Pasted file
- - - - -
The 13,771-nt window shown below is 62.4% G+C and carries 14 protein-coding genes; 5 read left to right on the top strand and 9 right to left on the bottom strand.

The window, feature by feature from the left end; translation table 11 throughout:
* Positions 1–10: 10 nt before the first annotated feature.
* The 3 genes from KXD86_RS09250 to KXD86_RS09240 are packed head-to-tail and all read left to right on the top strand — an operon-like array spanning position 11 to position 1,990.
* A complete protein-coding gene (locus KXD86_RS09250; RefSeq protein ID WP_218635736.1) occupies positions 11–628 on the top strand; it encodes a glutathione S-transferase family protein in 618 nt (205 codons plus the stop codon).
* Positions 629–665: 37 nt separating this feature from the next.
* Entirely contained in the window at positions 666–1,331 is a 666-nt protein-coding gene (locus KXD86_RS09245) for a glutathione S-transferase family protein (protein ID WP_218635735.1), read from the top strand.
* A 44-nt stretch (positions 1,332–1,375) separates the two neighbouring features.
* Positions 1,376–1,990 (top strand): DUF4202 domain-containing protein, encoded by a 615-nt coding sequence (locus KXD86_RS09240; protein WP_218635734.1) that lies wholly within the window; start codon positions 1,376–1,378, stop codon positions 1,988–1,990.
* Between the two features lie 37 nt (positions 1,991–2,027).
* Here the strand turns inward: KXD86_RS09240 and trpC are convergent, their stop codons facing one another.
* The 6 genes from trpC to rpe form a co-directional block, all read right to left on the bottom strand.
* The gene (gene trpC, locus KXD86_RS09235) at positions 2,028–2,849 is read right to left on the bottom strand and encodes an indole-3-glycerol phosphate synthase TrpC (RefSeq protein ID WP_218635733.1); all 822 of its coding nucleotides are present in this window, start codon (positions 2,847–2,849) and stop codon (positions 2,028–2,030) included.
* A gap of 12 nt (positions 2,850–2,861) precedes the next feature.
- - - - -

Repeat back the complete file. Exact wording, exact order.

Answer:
The 13,771-nt window shown below is 62.4% G+C and carries 14 protein-coding genes; 5 read left to right on the top strand and 9 right to left on the bottom strand.

The window, feature by feature from the left end; translation table 11 throughout:
* Positions 1–10: 10 nt before the first annotated feature.
* The 3 genes from KXD86_RS09250 to KXD86_RS09240 are packed head-to-tail and all read left to right on the top strand — an operon-like array spanning position 11 to position 1,990.
* A complete protein-coding gene (locus KXD86_RS09250; RefSeq protein ID WP_218635736.1) occupies positions 11–628 on the top strand; it encodes a glutathione S-transferase family protein in 618 nt (205 codons plus the stop codon).
* Positions 629–665: 37 nt separating this feature from the next.
* Entirely contained in the window at positions 666–1,331 is a 666-nt protein-coding gene (locus KXD86_RS09245) for a glutathione S-transferase family protein (protein ID WP_218635735.1), read from the top strand.
* A 44-nt stretch (positions 1,332–1,375) separates the two neighbouring features.
* Positions 1,376–1,990 (top strand): DUF4202 domain-containing protein, encoded by a 615-nt coding sequence (locus KXD86_RS09240; protein WP_218635734.1) that lies wholly within the window; start codon positions 1,376–1,378, stop codon positions 1,988–1,990.
* Between the two features lie 37 nt (positions 1,991–2,027).
* Here the strand turns inward: KXD86_RS09240 and trpC are convergent, their stop codons facing one another.
* The 6 genes from trpC to rpe form a co-directional block, all read right to left on the bottom strand.
* The gene (gene trpC, locus KXD86_RS09235) at positions 2,028–2,849 is read right to left on the bottom strand and encodes an indole-3-glycerol phosphate synthase TrpC (RefSeq protein ID WP_218635733.1); all 822 of its coding nucleotides are present in this window, start codon (positions 2,847–2,849) and stop codon (positions 2,028–2,030) included.
* A gap of 12 nt (positions 2,850–2,861) precedes the next feature.